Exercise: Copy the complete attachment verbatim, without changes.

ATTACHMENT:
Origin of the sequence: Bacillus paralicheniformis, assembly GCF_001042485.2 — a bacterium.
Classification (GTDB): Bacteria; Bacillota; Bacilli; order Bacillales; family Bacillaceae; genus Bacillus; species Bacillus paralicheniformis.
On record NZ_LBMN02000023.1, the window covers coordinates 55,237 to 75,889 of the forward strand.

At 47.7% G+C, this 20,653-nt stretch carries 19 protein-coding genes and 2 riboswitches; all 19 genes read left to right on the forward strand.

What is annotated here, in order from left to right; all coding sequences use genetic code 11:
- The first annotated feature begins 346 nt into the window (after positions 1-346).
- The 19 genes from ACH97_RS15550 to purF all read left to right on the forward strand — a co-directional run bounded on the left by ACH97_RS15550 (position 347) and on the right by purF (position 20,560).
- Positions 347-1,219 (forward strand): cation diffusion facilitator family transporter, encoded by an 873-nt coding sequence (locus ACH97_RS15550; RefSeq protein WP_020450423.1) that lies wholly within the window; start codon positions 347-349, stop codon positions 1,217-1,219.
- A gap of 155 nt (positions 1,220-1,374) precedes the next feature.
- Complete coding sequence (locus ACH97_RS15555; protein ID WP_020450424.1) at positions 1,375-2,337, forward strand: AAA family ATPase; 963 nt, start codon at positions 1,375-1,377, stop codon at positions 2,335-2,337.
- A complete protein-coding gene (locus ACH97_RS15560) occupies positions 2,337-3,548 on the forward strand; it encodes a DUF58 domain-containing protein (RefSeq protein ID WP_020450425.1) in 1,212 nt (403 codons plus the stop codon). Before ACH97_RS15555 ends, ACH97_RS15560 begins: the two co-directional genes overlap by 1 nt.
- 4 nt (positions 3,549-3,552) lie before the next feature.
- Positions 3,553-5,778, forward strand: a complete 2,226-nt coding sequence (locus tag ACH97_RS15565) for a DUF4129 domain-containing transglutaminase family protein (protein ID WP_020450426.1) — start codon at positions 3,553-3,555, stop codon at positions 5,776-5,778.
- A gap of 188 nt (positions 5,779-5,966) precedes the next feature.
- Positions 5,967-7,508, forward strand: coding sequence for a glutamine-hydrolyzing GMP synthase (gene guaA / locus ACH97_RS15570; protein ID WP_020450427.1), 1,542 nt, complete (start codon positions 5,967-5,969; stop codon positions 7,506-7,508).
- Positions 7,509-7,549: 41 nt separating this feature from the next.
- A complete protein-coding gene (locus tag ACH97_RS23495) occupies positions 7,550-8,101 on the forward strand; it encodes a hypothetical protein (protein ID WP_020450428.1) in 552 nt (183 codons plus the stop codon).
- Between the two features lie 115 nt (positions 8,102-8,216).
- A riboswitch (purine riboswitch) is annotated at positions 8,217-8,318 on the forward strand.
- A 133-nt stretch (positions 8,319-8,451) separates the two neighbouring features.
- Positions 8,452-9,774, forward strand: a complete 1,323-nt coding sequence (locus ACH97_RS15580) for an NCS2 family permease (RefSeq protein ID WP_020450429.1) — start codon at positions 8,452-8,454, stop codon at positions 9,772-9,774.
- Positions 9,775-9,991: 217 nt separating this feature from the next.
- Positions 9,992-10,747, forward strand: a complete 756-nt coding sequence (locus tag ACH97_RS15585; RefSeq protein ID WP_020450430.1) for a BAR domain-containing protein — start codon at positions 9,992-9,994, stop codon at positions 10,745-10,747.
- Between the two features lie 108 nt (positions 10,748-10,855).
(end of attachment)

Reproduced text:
Origin of the sequence: Bacillus paralicheniformis, assembly GCF_001042485.2 — a bacterium.
Classification (GTDB): Bacteria; Bacillota; Bacilli; order Bacillales; family Bacillaceae; genus Bacillus; species Bacillus paralicheniformis.
On record NZ_LBMN02000023.1, the window covers coordinates 55,237 to 75,889 of the forward strand.

At 47.7% G+C, this 20,653-nt stretch carries 19 protein-coding genes and 2 riboswitches; all 19 genes read left to right on the forward strand.

What is annotated here, in order from left to right; all coding sequences use genetic code 11:
- The first annotated feature begins 346 nt into the window (after positions 1-346).
- The 19 genes from ACH97_RS15550 to purF all read left to right on the forward strand — a co-directional run bounded on the left by ACH97_RS15550 (position 347) and on the right by purF (position 20,560).
- Positions 347-1,219 (forward strand): cation diffusion facilitator family transporter, encoded by an 873-nt coding sequence (locus ACH97_RS15550; RefSeq protein WP_020450423.1) that lies wholly within the window; start codon positions 347-349, stop codon positions 1,217-1,219.
- A gap of 155 nt (positions 1,220-1,374) precedes the next feature.
- Complete coding sequence (locus ACH97_RS15555; protein ID WP_020450424.1) at positions 1,375-2,337, forward strand: AAA family ATPase; 963 nt, start codon at positions 1,375-1,377, stop codon at positions 2,335-2,337.
- A complete protein-coding gene (locus ACH97_RS15560) occupies positions 2,337-3,548 on the forward strand; it encodes a DUF58 domain-containing protein (RefSeq protein ID WP_020450425.1) in 1,212 nt (403 codons plus the stop codon). Before ACH97_RS15555 ends, ACH97_RS15560 begins: the two co-directional genes overlap by 1 nt.
- 4 nt (positions 3,549-3,552) lie before the next feature.
- Positions 3,553-5,778, forward strand: a complete 2,226-nt coding sequence (locus tag ACH97_RS15565) for a DUF4129 domain-containing transglutaminase family protein (protein ID WP_020450426.1) — start codon at positions 3,553-3,555, stop codon at positions 5,776-5,778.
- A gap of 188 nt (positions 5,779-5,966) precedes the next feature.
- Positions 5,967-7,508, forward strand: coding sequence for a glutamine-hydrolyzing GMP synthase (gene guaA / locus ACH97_RS15570; protein ID WP_020450427.1), 1,542 nt, complete (start codon positions 5,967-5,969; stop codon positions 7,506-7,508).
- Positions 7,509-7,549: 41 nt separating this feature from the next.
- A complete protein-coding gene (locus tag ACH97_RS23495) occupies positions 7,550-8,101 on the forward strand; it encodes a hypothetical protein (protein ID WP_020450428.1) in 552 nt (183 codons plus the stop codon).
- Between the two features lie 115 nt (positions 8,102-8,216).
- A riboswitch (purine riboswitch) is annotated at positions 8,217-8,318 on the forward strand.
- A 133-nt stretch (positions 8,319-8,451) separates the two neighbouring features.
- Positions 8,452-9,774, forward strand: a complete 1,323-nt coding sequence (locus ACH97_RS15580) for an NCS2 family permease (RefSeq protein ID WP_020450429.1) — start codon at positions 8,452-8,454, stop codon at positions 9,772-9,774.
- Positions 9,775-9,991: 217 nt separating this feature from the next.
- Positions 9,992-10,747, forward strand: a complete 756-nt coding sequence (locus tag ACH97_RS15585; RefSeq protein ID WP_020450430.1) for a BAR domain-containing protein — start codon at positions 9,992-9,994, stop codon at positions 10,745-10,747.
- Between the two features lie 108 nt (positions 10,748-10,855).